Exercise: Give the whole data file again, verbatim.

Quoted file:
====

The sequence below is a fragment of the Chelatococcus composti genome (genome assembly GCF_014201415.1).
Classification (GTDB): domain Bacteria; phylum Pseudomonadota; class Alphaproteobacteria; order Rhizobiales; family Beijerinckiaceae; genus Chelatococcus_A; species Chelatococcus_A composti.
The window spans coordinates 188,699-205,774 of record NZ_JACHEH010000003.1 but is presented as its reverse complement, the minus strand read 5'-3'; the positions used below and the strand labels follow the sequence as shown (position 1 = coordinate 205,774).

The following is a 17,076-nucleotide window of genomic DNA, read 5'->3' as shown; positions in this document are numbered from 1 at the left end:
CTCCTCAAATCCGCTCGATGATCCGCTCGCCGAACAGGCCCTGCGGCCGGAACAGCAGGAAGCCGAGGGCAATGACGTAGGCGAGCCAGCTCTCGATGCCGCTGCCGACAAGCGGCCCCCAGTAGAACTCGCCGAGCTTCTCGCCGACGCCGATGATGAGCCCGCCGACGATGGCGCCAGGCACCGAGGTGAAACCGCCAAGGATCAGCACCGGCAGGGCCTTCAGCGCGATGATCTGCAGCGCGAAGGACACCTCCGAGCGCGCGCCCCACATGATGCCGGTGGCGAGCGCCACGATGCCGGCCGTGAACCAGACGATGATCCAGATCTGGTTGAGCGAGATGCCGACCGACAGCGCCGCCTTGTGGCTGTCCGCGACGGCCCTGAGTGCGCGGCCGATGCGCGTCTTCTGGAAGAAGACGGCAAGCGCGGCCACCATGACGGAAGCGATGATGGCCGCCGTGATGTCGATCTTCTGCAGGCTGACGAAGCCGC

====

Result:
The sequence below is a fragment of the Chelatococcus composti genome (genome assembly GCF_014201415.1).
Classification (GTDB): domain Bacteria; phylum Pseudomonadota; class Alphaproteobacteria; order Rhizobiales; family Beijerinckiaceae; genus Chelatococcus_A; species Chelatococcus_A composti.
The window spans coordinates 188,699-205,774 of record NZ_JACHEH010000003.1 but is presented as its reverse complement, the minus strand read 5'-3'; the positions used below and the strand labels follow the sequence as shown (position 1 = coordinate 205,774).

The following is a 17,076-nucleotide window of genomic DNA, read 5'->3' as shown; positions in this document are numbered from 1 at the left end:
CTCCTCAAATCCGCTCGATGATCCGCTCGCCGAACAGGCCCTGCGGCCGGAACAGCAGGAAGCCGAGGGCAATGACGTAGGCGAGCCAGCTCTCGATGCCGCTGCCGACAAGCGGCCCCCAGTAGAACTCGCCGAGCTTCTCGCCGACGCCGATGATGAGCCCGCCGACGATGGCGCCAGGCACCGAGGTGAAACCGCCAAGGATCAGCACCGGCAGGGCCTTCAGCGCGATGATCTGCAGCGCGAAGGACACCTCCGAGCGCGCGCCCCACATGATGCCGGTGGCGAGCGCCACGATGCCGGCCGTGAACCAGACGATGATCCAGATCTGGTTGAGCGAGATGCCGACCGACAGCGCCGCCTTGTGGCTGTCCGCGACGGCCCTGAGTGCGCGGCCGATGCGCGTCTTCTGGAAGAAGACGGCAAGCGCGGCCACCATGACGGAAGCGATGATGGCCGCCGTGATGTCGATCTTCTGCAGGCTGACGAAGCCGC